11 November 2012

running is a metaphor

On one night in March of 2011 I became a runner. I had picked up running before, tossed it around a bit, every time eventually fumbling it as I tried to juggle too many pieces of life that claimed higher priority. But this time was different. I had never run more than a mile before, but on a warm spring night down lazy neigborhood streets I felt like I could keep going forever. A silver parachute floated down from heaven with a gift of five miles, and when I came in the house at midnight and woke Kalie up to tell her about it, I was hooked.

17 months, 1166 miles, and 1 heart surgery later, I ran a marathon.

This long process of committing myself to excellence at something I have no natural talent at, and doing the daily work to train my body to achieve what had been a ridiculously implausible goal, has been incredible. I was weekly humbled by the Holy Spirit's gracious gift of his own strength and sanctifying discipline as I regularly faced runs that I lacked the willpower and stamina to accomplish and he trained my spirit to pursue wisdom and discipline at the cost of my own comfortable inertia. This wasn't just about running; it was about God working bigger things in my spirit and using running as a metaphor.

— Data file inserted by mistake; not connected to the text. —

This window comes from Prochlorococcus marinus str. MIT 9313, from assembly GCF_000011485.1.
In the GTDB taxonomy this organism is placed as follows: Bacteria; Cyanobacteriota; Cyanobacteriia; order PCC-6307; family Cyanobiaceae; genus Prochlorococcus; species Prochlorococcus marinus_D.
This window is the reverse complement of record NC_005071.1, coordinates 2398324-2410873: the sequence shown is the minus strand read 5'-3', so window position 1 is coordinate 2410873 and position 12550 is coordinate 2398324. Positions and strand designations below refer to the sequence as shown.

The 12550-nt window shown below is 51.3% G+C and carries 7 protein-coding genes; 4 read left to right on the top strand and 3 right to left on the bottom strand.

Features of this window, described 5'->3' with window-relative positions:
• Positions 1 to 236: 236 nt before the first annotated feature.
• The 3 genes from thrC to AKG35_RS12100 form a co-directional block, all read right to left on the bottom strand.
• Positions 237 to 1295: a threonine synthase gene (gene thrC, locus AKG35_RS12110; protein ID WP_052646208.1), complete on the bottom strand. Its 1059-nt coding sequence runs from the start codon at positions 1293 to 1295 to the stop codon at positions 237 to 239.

Thank you to those of you who encouraged me, rolled out of bed with me at 5 am during summer vacation to run before sunrise (that's you, sisters!), made sure I didn't leave the house without water (Gram), took me out for breakfast after my first 5k (331 girls), and drove two hours with handmade signs to cheer me to the finish line (Kim & Jill).

Here's me coming down the finish stretch after running 26.2 miles (getting smoked by Girl in Pink):

But it doesn't stop here! Thanksgiving 5k with the sisters, coming soon!


  1. Well done Megan, that is such an accomplishment! And to finish with a smile is just about as remarkable. I am shocked at your training miles. When you’re in Kansas you could essentially run to our house. If you do, we will take you out for dinner.

  2. I'm so proud of you. I love your heart. Am encouraged by your discipline. Miss you much, Meggy.